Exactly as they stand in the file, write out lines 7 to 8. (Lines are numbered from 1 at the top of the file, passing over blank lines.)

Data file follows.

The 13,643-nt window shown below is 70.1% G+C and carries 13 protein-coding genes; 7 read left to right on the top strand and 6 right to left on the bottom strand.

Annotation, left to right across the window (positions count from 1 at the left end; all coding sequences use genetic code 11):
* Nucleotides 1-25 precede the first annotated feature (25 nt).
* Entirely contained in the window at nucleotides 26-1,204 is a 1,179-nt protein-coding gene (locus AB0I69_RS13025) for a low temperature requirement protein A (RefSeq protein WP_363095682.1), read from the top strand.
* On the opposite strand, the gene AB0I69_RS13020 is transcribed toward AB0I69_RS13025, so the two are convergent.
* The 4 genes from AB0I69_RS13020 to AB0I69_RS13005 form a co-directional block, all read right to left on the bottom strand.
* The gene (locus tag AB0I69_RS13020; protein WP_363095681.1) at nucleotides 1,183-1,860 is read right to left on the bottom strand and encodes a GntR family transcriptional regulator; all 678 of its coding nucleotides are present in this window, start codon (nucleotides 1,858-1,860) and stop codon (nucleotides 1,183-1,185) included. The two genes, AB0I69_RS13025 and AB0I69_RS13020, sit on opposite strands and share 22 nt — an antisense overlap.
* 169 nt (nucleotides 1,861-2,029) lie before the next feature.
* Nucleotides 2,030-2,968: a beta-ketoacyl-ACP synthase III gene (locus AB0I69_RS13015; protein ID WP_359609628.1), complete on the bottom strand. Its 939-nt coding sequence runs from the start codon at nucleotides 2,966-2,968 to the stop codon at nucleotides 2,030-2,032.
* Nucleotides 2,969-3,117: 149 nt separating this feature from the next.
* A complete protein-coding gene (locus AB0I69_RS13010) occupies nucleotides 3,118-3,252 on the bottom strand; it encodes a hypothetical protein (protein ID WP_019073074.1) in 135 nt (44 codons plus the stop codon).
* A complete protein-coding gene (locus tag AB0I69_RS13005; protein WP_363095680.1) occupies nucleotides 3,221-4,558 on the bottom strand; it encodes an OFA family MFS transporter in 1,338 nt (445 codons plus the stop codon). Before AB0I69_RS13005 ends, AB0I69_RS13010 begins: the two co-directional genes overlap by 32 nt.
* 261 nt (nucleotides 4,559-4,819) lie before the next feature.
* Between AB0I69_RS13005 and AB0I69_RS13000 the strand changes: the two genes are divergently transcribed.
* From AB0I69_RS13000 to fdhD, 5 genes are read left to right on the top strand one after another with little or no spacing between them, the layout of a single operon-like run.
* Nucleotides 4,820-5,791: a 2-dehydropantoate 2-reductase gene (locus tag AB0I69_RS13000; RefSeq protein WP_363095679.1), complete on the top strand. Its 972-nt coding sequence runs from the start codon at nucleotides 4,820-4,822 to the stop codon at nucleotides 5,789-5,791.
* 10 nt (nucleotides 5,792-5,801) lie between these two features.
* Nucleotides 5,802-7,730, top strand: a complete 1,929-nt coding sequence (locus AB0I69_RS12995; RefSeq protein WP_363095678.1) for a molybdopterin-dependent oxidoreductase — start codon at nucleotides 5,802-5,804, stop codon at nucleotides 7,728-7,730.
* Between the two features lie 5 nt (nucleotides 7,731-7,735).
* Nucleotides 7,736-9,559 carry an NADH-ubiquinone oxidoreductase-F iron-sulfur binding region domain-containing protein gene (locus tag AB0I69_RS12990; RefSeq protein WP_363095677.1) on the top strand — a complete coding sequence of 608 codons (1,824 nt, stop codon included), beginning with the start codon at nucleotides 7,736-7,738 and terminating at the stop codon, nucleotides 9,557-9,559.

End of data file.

* The gene (locus tag AB0I69_RS13020; protein WP_363095681.1) at nucleotides 1,183-1,860 is read right to left on the bottom strand and encodes a GntR family transcriptional regulator; all 678 of its coding nucleotides are present in this window, start codon (nucleotides 1,858-1,860) and stop codon (nucleotides 1,183-1,185) included. The two genes, AB0I69_RS13025 and AB0I69_RS13020, sit on opposite strands and share 22 nt — an antisense overlap.
* 169 nt (nucleotides 1,861-2,029) lie before the next feature.